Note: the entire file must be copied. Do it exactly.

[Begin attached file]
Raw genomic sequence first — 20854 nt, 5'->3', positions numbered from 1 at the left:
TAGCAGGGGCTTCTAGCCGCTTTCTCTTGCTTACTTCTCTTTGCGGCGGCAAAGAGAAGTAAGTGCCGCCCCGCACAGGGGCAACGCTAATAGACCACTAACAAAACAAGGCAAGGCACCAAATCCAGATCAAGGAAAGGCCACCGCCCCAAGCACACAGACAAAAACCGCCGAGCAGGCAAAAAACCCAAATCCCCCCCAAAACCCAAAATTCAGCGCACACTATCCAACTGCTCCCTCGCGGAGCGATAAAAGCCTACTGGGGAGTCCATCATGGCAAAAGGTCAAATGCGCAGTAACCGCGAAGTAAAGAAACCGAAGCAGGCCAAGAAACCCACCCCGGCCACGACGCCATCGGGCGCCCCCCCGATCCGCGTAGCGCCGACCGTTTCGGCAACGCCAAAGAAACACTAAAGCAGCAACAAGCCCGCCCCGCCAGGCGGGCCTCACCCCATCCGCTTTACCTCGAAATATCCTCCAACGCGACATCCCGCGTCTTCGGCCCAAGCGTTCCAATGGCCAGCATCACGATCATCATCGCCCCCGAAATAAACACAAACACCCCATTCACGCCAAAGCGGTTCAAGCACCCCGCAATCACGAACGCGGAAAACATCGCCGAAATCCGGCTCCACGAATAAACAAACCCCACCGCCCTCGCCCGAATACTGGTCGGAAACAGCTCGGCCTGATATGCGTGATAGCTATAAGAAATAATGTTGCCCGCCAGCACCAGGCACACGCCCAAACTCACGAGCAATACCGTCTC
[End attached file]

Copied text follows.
Raw genomic sequence first — 20854 nt, 5'->3', positions numbered from 1 at the left:
TAGCAGGGGCTTCTAGCCGCTTTCTCTTGCTTACTTCTCTTTGCGGCGGCAAAGAGAAGTAAGTGCCGCCCCGCACAGGGGCAACGCTAATAGACCACTAACAAAACAAGGCAAGGCACCAAATCCAGATCAAGGAAAGGCCACCGCCCCAAGCACACAGACAAAAACCGCCGAGCAGGCAAAAAACCCAAATCCCCCCCAAAACCCAAAATTCAGCGCACACTATCCAACTGCTCCCTCGCGGAGCGATAAAAGCCTACTGGGGAGTCCATCATGGCAAAAGGTCAAATGCGCAGTAACCGCGAAGTAAAGAAACCGAAGCAGGCCAAGAAACCCACCCCGGCCACGACGCCATCGGGCGCCCCCCCGATCCGCGTAGCGCCGACCGTTTCGGCAACGCCAAAGAAACACTAAAGCAGCAACAAGCCCGCCCCGCCAGGCGGGCCTCACCCCATCCGCTTTACCTCGAAATATCCTCCAACGCGACATCCCGCGTCTTCGGCCCAAGCGTTCCAATGGCCAGCATCACGATCATCATCGCCCCCGAAATAAACACAAACACCCCATTCACGCCAAAGCGGTTCAAGCACCCCGCAATCACGAACGCGGAAAACATCGCCGAAATCCGGCTCCACGAATAAACAAACCCCACCGCCCTCGCCCGAATACTGGTCGGAAACAGCTCGGCCTGATATGCGTGATAGCTATAAGAAATAATGTTGCCCGCCAGCACCAGGCACACGCCCAAACTCACGAGCAATACCGTCTC